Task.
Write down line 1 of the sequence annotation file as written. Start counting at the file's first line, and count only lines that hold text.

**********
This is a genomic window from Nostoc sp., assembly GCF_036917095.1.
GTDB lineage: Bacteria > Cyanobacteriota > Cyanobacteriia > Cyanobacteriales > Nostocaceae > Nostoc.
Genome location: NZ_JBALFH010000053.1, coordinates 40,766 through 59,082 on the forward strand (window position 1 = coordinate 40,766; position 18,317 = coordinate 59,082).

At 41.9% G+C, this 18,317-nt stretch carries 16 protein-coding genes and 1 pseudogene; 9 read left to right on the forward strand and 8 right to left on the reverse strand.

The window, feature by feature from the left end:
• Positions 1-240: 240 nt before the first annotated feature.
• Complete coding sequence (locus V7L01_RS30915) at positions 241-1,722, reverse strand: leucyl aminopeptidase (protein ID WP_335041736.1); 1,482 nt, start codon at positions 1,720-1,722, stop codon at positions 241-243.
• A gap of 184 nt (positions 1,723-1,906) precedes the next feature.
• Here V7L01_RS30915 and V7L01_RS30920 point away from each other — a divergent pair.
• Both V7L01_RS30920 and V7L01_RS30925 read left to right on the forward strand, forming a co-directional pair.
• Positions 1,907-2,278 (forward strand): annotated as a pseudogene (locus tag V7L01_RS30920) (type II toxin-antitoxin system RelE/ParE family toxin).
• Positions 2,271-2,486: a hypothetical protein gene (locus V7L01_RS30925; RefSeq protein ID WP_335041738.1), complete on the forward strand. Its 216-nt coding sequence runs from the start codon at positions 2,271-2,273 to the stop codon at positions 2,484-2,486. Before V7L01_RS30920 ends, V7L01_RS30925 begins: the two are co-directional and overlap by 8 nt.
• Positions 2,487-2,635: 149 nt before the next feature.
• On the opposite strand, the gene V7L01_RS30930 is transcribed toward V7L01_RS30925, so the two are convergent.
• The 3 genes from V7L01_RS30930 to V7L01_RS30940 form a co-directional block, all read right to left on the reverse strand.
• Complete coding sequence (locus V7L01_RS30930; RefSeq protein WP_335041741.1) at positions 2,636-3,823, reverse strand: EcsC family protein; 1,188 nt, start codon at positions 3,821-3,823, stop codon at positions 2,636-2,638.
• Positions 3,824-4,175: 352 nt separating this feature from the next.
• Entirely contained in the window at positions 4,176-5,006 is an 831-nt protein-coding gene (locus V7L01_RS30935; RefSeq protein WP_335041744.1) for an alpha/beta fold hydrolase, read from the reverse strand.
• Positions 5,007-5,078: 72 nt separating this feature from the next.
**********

This is a genomic window from Nostoc sp., assembly GCF_036917095.1.